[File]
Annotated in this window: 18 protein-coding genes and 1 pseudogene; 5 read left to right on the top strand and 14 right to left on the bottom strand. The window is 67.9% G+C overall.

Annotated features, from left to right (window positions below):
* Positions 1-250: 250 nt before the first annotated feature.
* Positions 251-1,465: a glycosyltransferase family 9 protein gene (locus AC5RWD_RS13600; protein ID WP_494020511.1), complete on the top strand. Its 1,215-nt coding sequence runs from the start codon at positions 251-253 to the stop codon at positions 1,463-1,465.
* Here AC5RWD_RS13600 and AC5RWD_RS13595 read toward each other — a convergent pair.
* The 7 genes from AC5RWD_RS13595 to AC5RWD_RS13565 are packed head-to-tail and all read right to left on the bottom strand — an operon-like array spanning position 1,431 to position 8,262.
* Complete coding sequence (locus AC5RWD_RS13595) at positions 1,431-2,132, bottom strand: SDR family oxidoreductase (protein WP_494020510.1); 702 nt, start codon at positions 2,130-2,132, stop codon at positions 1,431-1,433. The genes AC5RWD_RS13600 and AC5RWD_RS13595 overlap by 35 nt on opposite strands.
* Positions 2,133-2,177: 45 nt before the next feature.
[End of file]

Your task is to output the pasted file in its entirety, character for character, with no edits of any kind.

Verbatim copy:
Annotated in this window: 18 protein-coding genes and 1 pseudogene; 5 read left to right on the top strand and 14 right to left on the bottom strand. The window is 67.9% G+C overall.

Annotated features, from left to right (window positions below):
* Positions 1-250: 250 nt before the first annotated feature.
* Positions 251-1,465: a glycosyltransferase family 9 protein gene (locus AC5RWD_RS13600; protein ID WP_494020511.1), complete on the top strand. Its 1,215-nt coding sequence runs from the start codon at positions 251-253 to the stop codon at positions 1,463-1,465.
* Here AC5RWD_RS13600 and AC5RWD_RS13595 read toward each other — a convergent pair.
* The 7 genes from AC5RWD_RS13595 to AC5RWD_RS13565 are packed head-to-tail and all read right to left on the bottom strand — an operon-like array spanning position 1,431 to position 8,262.
* Complete coding sequence (locus AC5RWD_RS13595) at positions 1,431-2,132, bottom strand: SDR family oxidoreductase (protein WP_494020510.1); 702 nt, start codon at positions 2,130-2,132, stop codon at positions 1,431-1,433. The genes AC5RWD_RS13600 and AC5RWD_RS13595 overlap by 35 nt on opposite strands.
* Positions 2,133-2,177: 45 nt before the next feature.